Last night this vlogger trekked down over to the Uptown District in Oakland to just check out how the scene was changing. The result? The video you see above.

It started with a walk over to the Fox Theater, with a look at how the much-anticipated Oakland version of Emeryville's Rudy's Can't Fail Cafe was coming along. As it turns out the owners were hosting what California Capital Group's Mark McClure called a "soft launch," but considering the tweets we've exchanged, like this one...

@RudyCantFailCaf Rudy'sCan'tFailCafe
@zennie62 not quite yet...a couple more weeks...we'll keep you posted! Check out the RCFC-Oakland FB page for the deets!!!

You figure they'd have invited me to the damn thing, right?

Oh well.

But that aside, the Oakland Rudy's Can't Fail Cafe, which occupies a space that was once an adult book store, officially opens this coming Monday from 7 PM to 1 AM, and just as I'm leaving town. Reportedly you will be able to eat late every night there, which is good news for Oakland's growing list of Uptown bars, like Dogwood.

According to Lexy, the owner of the three-month old establishment at the corner of Telegraph and 17th Street, a late night eatery was the missing link connecting all of the establishments. "It's much needed," she said.

She's right. With The Fox Theater, Cafe Van Kleef, The Den At The Fox, The Uptown, and other bars, the only food place to this writing was Flora, and that closes at 10 PM. Meanwhile, what's a patron who just groved to a band supposed to do for late night food? Well, the on-street cart serving the hog dogs was one answer, and there's a small closet-sixed eatery that was open just a few doors down from Cafe Van Kleef, but that was it.

Rudy's Can't Fail Cafe will change all that.  But the bet here is you're going to have to compete with the other bartenders for a seat at the place.

Stay tuned. 

Yemen President Injured In Palace Attack, Civil War Looms

Yemen's president Ali Abdullah Saleh, who has taken up what seems to be a kind of fever in the Mid East of late, attacking one's own people, was injured in an attack by soldiers for the opposition movement on the Presidential Palace, according to the New York Times.

Saleh's spokesman said he was in the middle of starting Friday prayers just before noon. But according to CNN, Saleh had it coming.

The Yemen President's decision to attack what CNN calls "a key tribal chief has brought the country to the precipice of a civil war."

CNN claims that all U.S. President Barack Obama can do is sit back and watch, as al-Qaeda in the Arabian Peninsula (AQAP) "extend their influence in tribal regions," but the question is, where is there actual proof that this is happening outside of what its author Barak Barfi writes?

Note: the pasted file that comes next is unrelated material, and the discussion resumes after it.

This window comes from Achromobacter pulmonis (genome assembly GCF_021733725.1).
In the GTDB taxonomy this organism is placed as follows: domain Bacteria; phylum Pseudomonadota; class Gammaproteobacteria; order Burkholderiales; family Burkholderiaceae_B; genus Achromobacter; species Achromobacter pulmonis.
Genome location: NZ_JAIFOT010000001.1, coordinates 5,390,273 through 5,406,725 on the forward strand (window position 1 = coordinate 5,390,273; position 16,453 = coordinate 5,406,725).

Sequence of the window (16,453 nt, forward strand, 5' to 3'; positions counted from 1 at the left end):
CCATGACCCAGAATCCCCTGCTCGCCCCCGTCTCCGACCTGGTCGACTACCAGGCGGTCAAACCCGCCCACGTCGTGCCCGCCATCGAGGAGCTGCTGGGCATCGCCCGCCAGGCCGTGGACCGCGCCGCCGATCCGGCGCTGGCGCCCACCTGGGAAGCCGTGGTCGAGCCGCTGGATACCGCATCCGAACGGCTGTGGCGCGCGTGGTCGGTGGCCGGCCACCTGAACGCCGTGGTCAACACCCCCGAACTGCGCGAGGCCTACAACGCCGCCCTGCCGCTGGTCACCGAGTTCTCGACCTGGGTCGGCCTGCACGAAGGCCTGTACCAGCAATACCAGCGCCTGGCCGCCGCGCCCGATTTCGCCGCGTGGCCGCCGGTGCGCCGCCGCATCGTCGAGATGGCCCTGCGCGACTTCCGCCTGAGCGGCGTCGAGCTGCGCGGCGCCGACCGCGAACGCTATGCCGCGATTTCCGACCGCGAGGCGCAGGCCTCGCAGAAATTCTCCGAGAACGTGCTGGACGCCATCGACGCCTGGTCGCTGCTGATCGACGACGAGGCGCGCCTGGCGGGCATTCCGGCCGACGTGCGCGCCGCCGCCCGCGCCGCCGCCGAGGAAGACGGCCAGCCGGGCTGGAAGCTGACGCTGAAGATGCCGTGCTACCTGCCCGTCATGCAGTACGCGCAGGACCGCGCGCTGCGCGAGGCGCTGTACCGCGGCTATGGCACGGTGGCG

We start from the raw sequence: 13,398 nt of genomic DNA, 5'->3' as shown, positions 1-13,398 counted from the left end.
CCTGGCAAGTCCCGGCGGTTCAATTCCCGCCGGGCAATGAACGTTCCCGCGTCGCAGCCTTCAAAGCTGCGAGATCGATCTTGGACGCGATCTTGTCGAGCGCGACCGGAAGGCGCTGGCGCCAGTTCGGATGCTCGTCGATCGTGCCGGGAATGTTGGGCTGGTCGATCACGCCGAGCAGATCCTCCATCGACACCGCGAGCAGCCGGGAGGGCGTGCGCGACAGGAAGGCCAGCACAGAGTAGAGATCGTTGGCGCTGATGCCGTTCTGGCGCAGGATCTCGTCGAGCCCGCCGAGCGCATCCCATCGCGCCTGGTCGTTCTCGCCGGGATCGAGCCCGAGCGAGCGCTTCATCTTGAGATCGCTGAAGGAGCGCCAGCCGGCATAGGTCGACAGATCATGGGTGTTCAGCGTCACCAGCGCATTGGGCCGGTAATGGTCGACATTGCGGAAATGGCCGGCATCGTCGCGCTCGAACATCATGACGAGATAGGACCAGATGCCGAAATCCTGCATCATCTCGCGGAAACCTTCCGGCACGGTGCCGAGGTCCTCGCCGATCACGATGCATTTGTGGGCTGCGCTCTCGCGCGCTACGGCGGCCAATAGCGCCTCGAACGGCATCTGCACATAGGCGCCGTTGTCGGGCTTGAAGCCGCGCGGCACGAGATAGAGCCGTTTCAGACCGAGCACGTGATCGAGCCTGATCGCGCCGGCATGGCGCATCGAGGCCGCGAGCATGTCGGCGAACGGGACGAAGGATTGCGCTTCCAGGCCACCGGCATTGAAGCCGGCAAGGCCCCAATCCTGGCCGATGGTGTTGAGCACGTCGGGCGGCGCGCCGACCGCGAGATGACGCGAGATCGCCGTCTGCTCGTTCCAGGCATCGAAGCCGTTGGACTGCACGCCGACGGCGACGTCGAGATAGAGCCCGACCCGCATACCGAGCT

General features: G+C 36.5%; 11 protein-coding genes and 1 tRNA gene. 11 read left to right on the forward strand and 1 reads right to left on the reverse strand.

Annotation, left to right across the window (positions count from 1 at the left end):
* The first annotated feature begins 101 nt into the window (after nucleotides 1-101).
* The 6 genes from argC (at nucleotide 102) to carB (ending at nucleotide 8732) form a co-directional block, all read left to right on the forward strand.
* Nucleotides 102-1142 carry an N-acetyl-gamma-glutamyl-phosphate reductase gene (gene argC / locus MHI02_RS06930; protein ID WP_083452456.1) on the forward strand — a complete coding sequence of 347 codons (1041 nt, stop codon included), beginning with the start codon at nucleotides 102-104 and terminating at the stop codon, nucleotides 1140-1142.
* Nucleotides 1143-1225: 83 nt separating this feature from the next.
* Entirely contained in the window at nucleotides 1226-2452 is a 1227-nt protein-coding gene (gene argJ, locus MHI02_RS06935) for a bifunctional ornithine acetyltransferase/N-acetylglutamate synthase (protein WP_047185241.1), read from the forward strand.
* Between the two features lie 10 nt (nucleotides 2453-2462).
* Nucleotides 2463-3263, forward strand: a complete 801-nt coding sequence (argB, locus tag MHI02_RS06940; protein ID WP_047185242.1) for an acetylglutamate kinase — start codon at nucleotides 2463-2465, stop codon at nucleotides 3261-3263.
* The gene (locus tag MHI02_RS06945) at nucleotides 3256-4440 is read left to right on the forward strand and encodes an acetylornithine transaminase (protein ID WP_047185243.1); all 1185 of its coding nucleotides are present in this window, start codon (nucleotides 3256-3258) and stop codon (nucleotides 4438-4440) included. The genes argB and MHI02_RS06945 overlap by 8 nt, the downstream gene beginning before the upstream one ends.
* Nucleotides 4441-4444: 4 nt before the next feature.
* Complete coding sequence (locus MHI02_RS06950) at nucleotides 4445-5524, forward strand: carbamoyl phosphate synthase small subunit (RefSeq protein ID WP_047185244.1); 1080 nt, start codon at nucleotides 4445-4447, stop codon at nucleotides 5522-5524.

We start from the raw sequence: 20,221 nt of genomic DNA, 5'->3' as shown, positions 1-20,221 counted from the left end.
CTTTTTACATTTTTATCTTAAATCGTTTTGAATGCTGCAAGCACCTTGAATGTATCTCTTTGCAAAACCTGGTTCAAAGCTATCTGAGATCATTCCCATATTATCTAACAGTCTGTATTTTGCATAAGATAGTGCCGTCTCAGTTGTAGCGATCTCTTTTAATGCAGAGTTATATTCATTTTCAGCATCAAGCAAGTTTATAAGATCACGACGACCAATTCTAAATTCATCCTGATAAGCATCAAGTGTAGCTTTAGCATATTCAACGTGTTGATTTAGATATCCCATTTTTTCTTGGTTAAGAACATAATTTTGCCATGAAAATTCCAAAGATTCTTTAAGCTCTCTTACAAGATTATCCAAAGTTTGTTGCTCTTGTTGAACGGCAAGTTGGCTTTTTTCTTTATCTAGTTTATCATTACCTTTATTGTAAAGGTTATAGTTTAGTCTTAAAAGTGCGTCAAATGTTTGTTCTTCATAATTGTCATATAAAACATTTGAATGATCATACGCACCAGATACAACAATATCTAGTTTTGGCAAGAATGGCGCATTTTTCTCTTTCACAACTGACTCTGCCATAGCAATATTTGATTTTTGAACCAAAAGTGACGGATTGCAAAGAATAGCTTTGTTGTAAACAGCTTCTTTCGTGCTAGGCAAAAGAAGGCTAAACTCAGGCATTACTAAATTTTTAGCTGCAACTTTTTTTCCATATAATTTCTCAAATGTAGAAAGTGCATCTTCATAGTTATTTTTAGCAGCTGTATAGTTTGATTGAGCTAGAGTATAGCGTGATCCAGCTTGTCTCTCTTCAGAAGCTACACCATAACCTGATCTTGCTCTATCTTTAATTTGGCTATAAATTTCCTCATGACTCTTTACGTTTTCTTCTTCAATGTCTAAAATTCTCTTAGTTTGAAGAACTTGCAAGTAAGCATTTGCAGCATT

The reason the question's raised by this blogger is the entire CNN article is based on the assertion that al-Qaeda is involved here in Yemen, but there's no clear proof of this. Mr. Barfi writes:

The violence and the instability it has engendered have allowed Islamist militants with possible ties to Al Qaeda in the Arabian Peninsula (AQAP) to overrun key towns in southern provinces where a secessionist movement has been agitating against Saleh since 2007.

Note "possible ties to Al Qaeda" in the paragraph. In other words, Barak Barfi isn't sure, and CNN's basing the promotion of an entire article on something that's not proven, and a fear of Al Qaeda in America.

But given the side these Islamist militants are on, against the Yemen President, could it be that they're fighting on the right side of the equation? In this case, perhaps having a good relationship with Islamist militants in Yemen's not so bad a thing?

Just saying.

Economy Is The Problem

What's the real cause of this?  Yemen's terrible economy and public sector.  With oil production far less than necessary and the government's reportedly bloated public sector, coupled with corruption and "bad management," Yemen's public corporation's not able to effectively care for its people.  

Yemen has an unemployment rate that stood at 42 percent last year, up from 35 percent in 2003 according to the CIA World Record and Fact Book.   

The numbers are all over the place, but still high. Yemen itself reports an unemployment rate of 16.2 percent for the period of 2004 to 2008.  But those unemployed also have an education problem: a 30 percent illiteracy rate.